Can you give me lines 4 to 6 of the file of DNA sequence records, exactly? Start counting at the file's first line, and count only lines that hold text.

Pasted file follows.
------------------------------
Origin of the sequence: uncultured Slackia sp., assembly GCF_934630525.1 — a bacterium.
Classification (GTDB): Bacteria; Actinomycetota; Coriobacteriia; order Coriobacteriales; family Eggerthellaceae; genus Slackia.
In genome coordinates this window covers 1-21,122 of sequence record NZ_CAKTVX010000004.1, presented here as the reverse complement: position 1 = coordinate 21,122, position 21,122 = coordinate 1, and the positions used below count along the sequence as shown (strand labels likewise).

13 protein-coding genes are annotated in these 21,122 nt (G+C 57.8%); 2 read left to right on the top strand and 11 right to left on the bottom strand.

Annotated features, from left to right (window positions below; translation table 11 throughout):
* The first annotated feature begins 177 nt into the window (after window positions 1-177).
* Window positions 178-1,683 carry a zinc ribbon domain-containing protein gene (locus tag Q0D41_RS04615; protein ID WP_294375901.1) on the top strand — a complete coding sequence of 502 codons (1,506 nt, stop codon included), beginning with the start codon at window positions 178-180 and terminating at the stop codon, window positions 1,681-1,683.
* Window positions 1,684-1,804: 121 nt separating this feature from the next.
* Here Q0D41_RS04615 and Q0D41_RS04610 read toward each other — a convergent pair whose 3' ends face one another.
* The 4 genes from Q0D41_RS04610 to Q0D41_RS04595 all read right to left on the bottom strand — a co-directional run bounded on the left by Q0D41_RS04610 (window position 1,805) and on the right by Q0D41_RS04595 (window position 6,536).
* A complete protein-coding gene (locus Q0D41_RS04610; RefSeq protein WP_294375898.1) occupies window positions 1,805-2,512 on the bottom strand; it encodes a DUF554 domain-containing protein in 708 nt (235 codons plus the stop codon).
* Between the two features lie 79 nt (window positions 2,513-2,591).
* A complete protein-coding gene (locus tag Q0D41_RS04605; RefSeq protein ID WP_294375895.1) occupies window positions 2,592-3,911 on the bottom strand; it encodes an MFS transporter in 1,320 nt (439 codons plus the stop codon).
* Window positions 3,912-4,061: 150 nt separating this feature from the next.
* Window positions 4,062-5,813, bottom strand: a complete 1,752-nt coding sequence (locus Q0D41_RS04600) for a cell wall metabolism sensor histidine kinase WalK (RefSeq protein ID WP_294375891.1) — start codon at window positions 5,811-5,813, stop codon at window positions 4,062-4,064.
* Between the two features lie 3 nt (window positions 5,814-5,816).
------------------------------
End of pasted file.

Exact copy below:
13 protein-coding genes are annotated in these 21,122 nt (G+C 57.8%); 2 read left to right on the top strand and 11 right to left on the bottom strand.

Annotated features, from left to right (window positions below; translation table 11 throughout):
* The first annotated feature begins 177 nt into the window (after window positions 1-177).